This guide assumes you already have a Django project and that all your applications use the recommended Django methods for enforcing authentication, such as the login_required decorator.

It also assumes that you have already created your OneAll site named mysite, with public and private keys, and that you have already used the OneAll control panel to set up at least one initial social network for login.

First, add django_oneall to INSTALLED_APPS, make sure you have django.contrib.auth before it:

    # (…)

Second, add the Django authentication backends:

    'django_oneall.auth.EmailTokenAuthBackend',  # Optional

If you plan to use E-mail Token authentication, you must also configure your e-mail backend. Here’s a good development setting:

EMAIL_BACKEND = 'django.core.mail.backends.console.EmailBackend'

Third, add the OneAll settings. Here’s a minimal set-up:

    'credentials': {
        'site_name': 'mysite',
        'public_key': '2d27cffd-xxxx-xxxx-xxxx-xxxxxxxxxxxx',
        'private_key': '84d94998-xxxx-xxxx-xxxx-xxxxxxxxxxxx',

Here’s a different, more detailed alternative to the third step:

    'credentials': {
        'site_name': 'mysite',
        'public_key': '2d27cffd-xxxx-xxxx-xxxx-xxxxxxxxxxxx',
        'private_key': '84d94998-xxxx-xxxx-xxxx-xxxxxxxxxxxx',
    'login_widget': {
        'providers': ['amazon', 'blogger', 'disqus', 'draugiem', 'facebook',
                      'foursquare', 'github', 'google', 'instagram', 'linkedin',
                      'livejournal', 'mailru', 'odnoklassniki', 'openid',
                      'paypal', 'reddit', 'skyrock', 'stackexchange', 'steam',
                      'twitch', 'twitter', 'vimeo', 'vkontakte', 'windowslive',
                      'wordpress', 'yahoo', 'youtube'],
        'grid_sizes': [7, 5],
        # Any setting allowed in the login widget assistant can be put here.
    'store_user_info': False,
    'max_username_length': 30,
    'email_token_expiration_hours': 3,

In the above example, the store_user_info feature is set to False (defaults to True). This setting provides your users with true anonymity, as none of the information provided by is saved or even cached. Instead the user’s oneall identification token is hashed and stored as the username.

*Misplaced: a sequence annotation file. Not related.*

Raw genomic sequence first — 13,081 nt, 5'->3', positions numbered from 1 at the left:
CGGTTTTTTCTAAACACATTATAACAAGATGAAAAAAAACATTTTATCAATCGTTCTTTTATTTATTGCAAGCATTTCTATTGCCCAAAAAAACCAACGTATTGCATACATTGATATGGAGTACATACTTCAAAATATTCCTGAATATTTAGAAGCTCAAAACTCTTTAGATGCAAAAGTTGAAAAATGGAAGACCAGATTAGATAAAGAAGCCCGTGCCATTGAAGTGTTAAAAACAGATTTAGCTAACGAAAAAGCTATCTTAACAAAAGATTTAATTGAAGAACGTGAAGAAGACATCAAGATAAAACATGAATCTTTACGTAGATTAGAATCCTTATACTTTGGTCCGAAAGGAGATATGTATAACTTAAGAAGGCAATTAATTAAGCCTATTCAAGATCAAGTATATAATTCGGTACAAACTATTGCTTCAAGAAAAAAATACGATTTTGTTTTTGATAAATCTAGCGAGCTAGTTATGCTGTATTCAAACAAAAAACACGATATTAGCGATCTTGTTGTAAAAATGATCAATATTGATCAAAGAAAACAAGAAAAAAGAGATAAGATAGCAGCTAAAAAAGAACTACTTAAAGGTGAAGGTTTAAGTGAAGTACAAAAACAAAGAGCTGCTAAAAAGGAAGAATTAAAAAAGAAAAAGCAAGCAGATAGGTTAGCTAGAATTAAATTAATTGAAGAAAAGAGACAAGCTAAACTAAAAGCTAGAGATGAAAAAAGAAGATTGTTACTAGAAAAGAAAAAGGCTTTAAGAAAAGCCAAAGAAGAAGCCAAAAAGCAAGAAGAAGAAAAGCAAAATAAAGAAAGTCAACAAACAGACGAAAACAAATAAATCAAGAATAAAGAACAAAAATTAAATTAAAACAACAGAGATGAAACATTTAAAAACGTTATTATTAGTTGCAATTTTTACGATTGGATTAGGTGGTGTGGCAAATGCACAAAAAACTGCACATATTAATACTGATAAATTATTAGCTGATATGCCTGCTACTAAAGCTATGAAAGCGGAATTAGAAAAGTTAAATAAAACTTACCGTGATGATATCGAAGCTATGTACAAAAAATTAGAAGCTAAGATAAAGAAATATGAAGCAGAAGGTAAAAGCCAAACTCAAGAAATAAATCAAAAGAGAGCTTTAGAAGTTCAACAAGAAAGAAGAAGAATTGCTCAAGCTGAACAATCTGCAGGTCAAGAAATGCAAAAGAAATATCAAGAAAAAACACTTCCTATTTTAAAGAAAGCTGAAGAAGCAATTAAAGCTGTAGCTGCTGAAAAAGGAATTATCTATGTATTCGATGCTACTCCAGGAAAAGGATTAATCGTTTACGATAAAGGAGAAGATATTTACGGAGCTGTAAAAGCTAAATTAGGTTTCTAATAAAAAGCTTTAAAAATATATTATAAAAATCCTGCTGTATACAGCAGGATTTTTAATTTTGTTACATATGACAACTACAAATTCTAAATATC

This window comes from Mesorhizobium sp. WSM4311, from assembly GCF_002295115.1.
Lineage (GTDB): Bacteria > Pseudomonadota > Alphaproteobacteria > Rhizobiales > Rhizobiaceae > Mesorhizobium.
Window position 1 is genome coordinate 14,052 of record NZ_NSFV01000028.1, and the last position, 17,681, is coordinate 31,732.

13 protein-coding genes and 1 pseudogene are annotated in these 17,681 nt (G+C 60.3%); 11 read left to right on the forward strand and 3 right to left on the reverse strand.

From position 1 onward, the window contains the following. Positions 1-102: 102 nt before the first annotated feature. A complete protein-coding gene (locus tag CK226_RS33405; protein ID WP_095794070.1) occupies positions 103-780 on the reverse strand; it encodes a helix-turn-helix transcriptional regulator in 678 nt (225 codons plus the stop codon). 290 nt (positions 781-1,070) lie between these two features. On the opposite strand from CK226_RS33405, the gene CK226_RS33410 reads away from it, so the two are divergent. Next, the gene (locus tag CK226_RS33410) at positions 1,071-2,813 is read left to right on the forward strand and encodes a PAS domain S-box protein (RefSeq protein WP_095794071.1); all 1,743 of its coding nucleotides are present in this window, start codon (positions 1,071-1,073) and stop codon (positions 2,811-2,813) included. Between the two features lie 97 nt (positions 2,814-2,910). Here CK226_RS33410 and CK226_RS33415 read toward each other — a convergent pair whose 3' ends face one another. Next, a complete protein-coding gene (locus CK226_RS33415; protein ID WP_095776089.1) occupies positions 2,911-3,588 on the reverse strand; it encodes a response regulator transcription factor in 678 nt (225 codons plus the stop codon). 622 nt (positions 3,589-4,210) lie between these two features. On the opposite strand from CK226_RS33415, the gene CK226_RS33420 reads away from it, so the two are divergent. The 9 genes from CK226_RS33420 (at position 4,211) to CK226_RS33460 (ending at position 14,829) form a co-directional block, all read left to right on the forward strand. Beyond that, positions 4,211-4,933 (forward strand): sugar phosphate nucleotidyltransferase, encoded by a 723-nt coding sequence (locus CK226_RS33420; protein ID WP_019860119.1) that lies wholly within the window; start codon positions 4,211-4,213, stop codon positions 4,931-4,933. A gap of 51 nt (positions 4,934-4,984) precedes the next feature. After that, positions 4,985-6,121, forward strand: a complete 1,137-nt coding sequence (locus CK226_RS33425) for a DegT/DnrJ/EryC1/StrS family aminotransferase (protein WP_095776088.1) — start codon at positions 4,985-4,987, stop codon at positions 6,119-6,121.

The example above also makes use of the max_username_length setting (defaults to 30). This setting affects all generated usernames, most prominently when store_user_info is False. The primary reason for this new setting (introduced at django-oneall 1.3) is that Django 1.10 included a migration which altered the auth.User model’s username field max_length from 30 to 150 chars. This means if you were not storing user info with Django<1.10 & django-oneall<1.3 and upgraded to Django>=1.10 & django-oneall<1.3, your pre-existing users have beeen misidentified. If this is the case, you should verify your user table and evaluate whether the best value for this is 30 or 150.

Update Database

As with any Django app install: migrate

After that, if you’re updating from 0.1.4 or older, the legacy table oneall_cache is ignored since 0.2 (September 2015). In order to import users from the old to the new table, you need to also run: legacyimport

Add the following URL pattern to your urlpatterns in your global

import django_oneall.urls

url(r'^accounts/', include(django_oneall.urls)),

Using this Django App in /accounts/ will work as a drop-in replacement to django.contrib.auth.

However, if you’re using django.contrib.admin, it implements its own login screen, which conflicts with OneAll’s. You then need to also override its login screen like so:

import django_oneall.views

url(r'^admin/login', django_oneall.views.oa_login),
url(r'^admin/', include(,

Super User

The super user command is:

python setsuperuser [user]

Where [user] can be either of:

  1. OneAll Token (a UUID).
  2. Django user Id (an integer; see your auth_user table for a list).
  3. An e-mail address.

For OneAll Token or Django user Id, your user must already exist and they will be promoted.

For e-mail authentication, the user will be created if necessary and will be promoted regardless. The console will display the e-mail login link to be manually pasted in a web browser. Should your end user be unavailable to complete login, don’t worry, they have already been made super-user.

Templates and Views

This is an optional step. You’ll see that there are three views provided by this package, with two templates:

Suggested Route View name HTML Template
/accounts/login oa_login login.html
/accounts/logout oa_logout (none)
/accounts/profile oa_profile profile.html

The default login.html and profile.html are built to be simple and effective. However, should you need any customization, it’s recommended to copy these two files to your project’s templates directory like below and modify them to suit your needs:

+- myproj
|  +-
|  +-
|  +-
+- templates
   +- oneall
      +- login.html
      +- profile.html

Should you create any further pages that implement OneAll widgets, include in their <head>:

{% load oneall %}
{% oneall_header %}

The login widget itself can be included manually as instructed through the wizard, or, if you’re feeling lazy:

{% oneall_social_login %}

You can also pass an optional argument (it must be the Django User object) if you want social linking instead:

{% oneall_social_login current_user %}